We recognised long ago that our politicians are as lazy as the voters who elected them are naïve and ill informed. We do our fair share of lobbying, but it became obvious that if there was to be any progress, then we had to go it alone, we couldn’t wait for politicians, we had to start to make that difference ourselves regardless of the political system and the mass market. We have been walking this walk for some time. This process for us has been long and gradual. We are now carbon neutral. We have 18 photovoltaic cells on our roof (35 sq. m.) which generate approximately 3000 watts and pump out an average of 11 kW hrs of electricity per day over the year. We consume approximately 6 kW hrs of electricity per day, on average, over the year for the house, pottery and kiln factory. We have operated a small kiln building factory, making custom built gas, electric and wood-fired kilns for other potters for the past 25 years. This involves the use of high amperage electric welders, but even with the kiln business usage, we still produce, on average, an excess of 5 kW hrs of power per day, which we sell back to the grid as clean green solar power.
Fig 8. Solar power PV panels with part of our stonefruit orchard in the background.
It might be possible to reverse the current trends in our greedy society, although I doubt it, because there is absolutely no political will to do so and because there are greater forces at work here than the person in the street can comprehend, never mind change. There is a very serious fossil fuel and mining lobby at work to keep the status quo and even increase coal exports. Politicians are caught in a bind, can we have our carbon export cake and sequester it too? The answer as far as I can see is NO.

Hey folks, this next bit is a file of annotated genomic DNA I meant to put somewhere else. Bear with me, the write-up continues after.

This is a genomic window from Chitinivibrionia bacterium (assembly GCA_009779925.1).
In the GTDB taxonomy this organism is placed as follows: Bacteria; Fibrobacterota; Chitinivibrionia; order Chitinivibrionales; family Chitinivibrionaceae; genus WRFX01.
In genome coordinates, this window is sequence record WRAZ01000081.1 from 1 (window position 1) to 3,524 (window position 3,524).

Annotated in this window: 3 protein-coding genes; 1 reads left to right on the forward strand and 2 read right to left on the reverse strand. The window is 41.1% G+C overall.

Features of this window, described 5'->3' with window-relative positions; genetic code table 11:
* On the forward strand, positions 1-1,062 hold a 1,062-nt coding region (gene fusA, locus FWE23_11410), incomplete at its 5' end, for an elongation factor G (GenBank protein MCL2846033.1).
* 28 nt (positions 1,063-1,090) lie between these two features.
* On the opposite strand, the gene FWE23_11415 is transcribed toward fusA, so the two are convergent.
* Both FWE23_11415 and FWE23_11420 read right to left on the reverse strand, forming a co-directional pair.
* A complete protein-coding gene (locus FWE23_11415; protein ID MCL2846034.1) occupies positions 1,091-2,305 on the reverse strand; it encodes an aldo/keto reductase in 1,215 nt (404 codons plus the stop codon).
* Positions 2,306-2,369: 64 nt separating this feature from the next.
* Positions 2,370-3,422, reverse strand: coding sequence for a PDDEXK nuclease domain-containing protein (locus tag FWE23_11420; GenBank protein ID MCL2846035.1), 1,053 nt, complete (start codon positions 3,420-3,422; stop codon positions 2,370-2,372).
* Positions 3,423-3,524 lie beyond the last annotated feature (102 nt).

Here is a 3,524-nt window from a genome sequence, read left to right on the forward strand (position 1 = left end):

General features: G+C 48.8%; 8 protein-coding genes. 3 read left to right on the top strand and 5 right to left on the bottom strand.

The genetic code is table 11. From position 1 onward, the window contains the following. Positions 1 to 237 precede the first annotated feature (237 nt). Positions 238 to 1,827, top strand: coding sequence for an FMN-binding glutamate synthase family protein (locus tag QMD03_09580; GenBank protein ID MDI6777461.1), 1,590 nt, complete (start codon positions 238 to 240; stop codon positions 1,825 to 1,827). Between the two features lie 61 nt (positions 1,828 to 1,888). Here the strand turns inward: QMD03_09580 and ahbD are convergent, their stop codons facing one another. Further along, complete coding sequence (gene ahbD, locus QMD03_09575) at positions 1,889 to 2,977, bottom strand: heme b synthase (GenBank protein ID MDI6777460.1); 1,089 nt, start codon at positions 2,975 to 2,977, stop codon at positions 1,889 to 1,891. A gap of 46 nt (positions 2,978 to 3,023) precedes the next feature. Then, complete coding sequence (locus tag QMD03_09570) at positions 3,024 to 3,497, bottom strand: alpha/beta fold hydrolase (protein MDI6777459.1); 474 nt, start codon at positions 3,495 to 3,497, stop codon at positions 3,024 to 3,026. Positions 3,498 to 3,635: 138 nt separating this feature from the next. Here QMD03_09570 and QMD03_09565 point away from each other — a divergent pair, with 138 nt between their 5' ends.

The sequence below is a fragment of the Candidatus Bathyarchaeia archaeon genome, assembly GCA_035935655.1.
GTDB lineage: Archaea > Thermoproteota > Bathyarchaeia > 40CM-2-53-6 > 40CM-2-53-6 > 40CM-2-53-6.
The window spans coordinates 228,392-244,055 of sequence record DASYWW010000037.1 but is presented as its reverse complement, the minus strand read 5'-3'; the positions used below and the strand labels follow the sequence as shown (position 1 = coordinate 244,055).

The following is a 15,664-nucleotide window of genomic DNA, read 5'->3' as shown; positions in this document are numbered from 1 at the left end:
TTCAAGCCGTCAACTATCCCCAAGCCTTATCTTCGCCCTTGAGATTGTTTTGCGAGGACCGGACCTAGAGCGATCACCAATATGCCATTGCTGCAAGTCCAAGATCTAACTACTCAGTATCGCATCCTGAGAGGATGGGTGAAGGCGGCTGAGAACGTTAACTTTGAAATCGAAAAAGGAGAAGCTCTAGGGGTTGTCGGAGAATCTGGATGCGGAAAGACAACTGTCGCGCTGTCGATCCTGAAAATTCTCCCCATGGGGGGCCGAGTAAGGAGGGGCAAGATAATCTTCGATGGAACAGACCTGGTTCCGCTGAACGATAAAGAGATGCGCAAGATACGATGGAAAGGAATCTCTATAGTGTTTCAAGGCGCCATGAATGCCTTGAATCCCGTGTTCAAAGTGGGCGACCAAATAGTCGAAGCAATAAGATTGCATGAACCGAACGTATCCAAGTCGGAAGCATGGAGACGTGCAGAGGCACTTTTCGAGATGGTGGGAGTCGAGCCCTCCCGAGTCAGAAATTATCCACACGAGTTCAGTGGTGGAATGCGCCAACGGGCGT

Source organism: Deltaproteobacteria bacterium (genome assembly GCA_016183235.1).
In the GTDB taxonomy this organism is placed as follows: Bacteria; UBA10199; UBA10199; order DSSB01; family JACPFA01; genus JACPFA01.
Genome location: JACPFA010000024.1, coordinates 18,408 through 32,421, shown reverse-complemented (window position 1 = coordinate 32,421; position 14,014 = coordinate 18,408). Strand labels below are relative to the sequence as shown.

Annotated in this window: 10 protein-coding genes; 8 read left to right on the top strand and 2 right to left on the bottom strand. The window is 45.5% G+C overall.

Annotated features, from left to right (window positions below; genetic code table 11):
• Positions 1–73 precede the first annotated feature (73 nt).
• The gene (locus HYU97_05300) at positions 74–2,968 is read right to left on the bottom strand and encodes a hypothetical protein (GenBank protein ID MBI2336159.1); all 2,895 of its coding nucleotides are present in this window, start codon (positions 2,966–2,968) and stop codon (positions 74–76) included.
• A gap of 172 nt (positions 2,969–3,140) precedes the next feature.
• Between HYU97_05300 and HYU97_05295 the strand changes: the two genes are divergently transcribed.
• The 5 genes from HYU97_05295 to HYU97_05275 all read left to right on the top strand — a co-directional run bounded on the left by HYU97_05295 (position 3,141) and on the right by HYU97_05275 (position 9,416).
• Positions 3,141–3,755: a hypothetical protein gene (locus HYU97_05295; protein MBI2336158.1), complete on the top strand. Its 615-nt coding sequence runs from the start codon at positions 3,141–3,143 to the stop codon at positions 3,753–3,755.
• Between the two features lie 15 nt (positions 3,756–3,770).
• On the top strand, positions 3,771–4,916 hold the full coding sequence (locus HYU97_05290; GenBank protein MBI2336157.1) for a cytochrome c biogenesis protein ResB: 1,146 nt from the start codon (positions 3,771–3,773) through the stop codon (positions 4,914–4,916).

The science is very complex and not fully understood, involving extremely complex and long term effects and feed back loops. Then there is long-term solar cycles amongst other things to keep us all guessing. Of equal concern to me is 1st/3rd world inequality, over population, food and water insecurity, sanitation, pollution, particulate emissions, acid rain, post peak oil, and our dependence on a growth economy that produces meaningless short-term consumer junk shipped from the other side of the world, which we purchase on borrowed money, and then a financial meltdown born of hubris and obscene greed to complicate our lives further. These are all separate issues to global warming and all need to be addressed but will be equally exacerbated by it.